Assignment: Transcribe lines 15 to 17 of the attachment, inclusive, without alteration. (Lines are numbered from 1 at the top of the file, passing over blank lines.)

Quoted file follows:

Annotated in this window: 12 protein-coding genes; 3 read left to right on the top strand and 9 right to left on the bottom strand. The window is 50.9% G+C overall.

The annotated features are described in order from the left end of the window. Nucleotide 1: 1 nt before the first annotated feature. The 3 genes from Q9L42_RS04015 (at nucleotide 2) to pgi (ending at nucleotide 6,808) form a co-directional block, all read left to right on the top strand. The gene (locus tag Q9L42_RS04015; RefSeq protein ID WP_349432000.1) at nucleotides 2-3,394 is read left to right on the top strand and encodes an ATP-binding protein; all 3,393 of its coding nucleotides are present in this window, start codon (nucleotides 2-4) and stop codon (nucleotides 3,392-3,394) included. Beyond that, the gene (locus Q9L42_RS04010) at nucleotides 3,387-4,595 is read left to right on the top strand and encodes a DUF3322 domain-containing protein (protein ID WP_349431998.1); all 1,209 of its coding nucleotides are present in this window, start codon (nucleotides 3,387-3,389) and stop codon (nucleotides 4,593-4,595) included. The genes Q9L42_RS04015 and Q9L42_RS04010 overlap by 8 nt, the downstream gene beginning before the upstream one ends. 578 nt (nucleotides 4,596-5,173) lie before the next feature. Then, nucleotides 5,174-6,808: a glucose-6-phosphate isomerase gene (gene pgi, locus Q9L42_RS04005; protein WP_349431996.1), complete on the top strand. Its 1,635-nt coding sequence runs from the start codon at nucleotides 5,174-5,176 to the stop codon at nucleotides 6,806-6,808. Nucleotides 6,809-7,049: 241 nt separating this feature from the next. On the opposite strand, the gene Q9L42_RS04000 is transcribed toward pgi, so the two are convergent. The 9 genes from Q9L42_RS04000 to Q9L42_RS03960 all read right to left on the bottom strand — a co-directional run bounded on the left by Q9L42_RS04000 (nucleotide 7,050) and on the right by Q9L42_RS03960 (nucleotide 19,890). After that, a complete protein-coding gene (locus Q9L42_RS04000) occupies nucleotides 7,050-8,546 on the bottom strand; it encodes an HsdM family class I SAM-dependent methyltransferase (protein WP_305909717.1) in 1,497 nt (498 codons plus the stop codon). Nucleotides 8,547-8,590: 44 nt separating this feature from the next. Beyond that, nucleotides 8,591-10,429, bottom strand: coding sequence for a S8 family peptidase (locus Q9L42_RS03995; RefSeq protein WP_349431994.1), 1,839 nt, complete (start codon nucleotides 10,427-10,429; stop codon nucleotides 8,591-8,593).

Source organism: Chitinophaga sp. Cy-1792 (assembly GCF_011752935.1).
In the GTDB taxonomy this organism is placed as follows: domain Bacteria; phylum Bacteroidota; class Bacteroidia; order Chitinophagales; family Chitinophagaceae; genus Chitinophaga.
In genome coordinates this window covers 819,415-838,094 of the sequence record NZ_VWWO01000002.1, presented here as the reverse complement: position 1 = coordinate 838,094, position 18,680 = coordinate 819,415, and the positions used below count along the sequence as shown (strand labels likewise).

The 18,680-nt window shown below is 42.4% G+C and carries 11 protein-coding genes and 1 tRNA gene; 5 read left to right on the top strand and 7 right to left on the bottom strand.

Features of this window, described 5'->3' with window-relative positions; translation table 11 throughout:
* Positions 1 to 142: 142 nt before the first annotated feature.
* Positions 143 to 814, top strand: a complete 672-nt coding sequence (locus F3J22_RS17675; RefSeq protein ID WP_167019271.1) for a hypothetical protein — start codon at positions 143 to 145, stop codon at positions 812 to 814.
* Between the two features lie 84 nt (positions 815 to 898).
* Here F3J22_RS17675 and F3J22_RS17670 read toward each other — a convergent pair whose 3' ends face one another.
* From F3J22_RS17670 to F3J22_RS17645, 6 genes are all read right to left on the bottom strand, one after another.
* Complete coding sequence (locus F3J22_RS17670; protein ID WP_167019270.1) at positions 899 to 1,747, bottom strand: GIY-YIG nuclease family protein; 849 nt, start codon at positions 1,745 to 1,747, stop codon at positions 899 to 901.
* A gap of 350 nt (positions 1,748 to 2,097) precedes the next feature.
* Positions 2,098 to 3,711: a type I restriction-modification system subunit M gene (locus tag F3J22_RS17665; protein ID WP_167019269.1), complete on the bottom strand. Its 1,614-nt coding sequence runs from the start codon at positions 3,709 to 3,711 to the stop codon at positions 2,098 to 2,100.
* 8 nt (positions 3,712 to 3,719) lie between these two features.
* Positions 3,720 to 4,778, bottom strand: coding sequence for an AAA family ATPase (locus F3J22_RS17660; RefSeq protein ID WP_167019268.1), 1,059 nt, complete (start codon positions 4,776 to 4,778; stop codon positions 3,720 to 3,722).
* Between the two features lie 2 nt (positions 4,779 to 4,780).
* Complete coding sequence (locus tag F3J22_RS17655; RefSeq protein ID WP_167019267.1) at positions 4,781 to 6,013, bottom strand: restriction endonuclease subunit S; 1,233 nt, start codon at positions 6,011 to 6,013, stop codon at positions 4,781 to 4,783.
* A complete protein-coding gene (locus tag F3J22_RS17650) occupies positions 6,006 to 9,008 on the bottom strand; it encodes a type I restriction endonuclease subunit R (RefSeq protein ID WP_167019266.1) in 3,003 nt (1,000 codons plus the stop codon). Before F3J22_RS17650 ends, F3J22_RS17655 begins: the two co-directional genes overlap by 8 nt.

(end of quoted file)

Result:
* Positions 2,098 to 3,711: a type I restriction-modification system subunit M gene (locus tag F3J22_RS17665; protein ID WP_167019269.1), complete on the bottom strand. Its 1,614-nt coding sequence runs from the start codon at positions 3,709 to 3,711 to the stop codon at positions 2,098 to 2,100.
* 8 nt (positions 3,712 to 3,719) lie between these two features.
* Positions 3,720 to 4,778, bottom strand: coding sequence for an AAA family ATPase (locus F3J22_RS17660; RefSeq protein ID WP_167019268.1), 1,059 nt, complete (start codon positions 4,776 to 4,778; stop codon positions 3,720 to 3,722).